5. They are often hyper-aware and highly intuitive. Anxiousness is an evolutionary function that essentially keeps us alive by making us aware of our surroundings and other people’s motives. It’s only uncomfortable when we don’t know how to manage it effectively – the positive side is that it makes you hyper-conscious of what’s going on around you.

6. Their deepest triggers are usually social situations. It’s not that they feel anxious in an airplane, it’s that they feel anxious in an airplane and are stuck around 50 other people. It’s not that they will fail a test, but that they will fail a test and everyone in school will find out and think they are incompetent and their parents will be disappointed. It’s not that they will lose love, but that they will lose love and nobody will ever love them again.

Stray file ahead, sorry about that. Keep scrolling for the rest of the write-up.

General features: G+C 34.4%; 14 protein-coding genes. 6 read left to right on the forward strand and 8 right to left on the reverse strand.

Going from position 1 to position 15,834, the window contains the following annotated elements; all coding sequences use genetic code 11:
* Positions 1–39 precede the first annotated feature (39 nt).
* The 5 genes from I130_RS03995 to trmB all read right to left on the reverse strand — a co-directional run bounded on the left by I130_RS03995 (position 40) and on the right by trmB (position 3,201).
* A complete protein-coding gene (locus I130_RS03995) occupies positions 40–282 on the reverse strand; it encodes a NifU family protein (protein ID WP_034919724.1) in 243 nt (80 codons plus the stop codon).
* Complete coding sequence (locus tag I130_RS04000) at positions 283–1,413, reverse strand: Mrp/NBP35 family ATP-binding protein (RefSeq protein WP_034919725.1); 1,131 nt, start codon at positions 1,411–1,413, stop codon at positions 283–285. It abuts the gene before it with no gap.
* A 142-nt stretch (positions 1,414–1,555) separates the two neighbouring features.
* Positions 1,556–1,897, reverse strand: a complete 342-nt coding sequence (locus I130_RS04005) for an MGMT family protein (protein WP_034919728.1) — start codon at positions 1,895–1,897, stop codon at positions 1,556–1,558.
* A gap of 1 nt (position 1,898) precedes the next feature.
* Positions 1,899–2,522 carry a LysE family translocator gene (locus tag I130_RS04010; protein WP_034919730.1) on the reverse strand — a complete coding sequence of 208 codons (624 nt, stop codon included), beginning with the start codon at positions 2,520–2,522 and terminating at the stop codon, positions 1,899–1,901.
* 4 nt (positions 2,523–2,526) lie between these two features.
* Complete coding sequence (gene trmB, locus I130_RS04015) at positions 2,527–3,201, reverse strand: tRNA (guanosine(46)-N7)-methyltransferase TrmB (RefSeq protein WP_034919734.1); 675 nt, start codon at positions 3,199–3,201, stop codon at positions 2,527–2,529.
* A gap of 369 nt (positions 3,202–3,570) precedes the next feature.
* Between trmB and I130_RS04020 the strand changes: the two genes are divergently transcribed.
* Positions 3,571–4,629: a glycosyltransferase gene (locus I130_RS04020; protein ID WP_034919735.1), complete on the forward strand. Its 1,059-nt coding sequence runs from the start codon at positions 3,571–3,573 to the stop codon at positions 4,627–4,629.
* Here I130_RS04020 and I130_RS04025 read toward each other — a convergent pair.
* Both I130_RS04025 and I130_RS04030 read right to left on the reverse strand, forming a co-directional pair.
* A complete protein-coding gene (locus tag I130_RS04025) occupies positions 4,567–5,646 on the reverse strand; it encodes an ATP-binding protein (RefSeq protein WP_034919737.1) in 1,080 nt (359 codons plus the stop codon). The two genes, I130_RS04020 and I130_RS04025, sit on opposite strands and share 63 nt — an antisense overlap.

7. It is not always just a “panicked feeling” they have to hide. It can also be a tendency to worry, catastrophizing, etc. The battle is often (always?) between competing thoughts in their minds.

8. They are deep thinkers, and great problem-solvers. One of the benefits of anxiety is that it leads you to considering every worst case scenario, and then subsequently, how to handle or respond to each.

9. They are almost always “self-regulating” their thoughts. They’re talking themselves in, out, around, up or down from something or another very often, and increasingly so in public places.

10. They don’t trust easily, but they will convince you that they do. They want to make the people around them feel loved and accepted as it eases their anxiety in a way.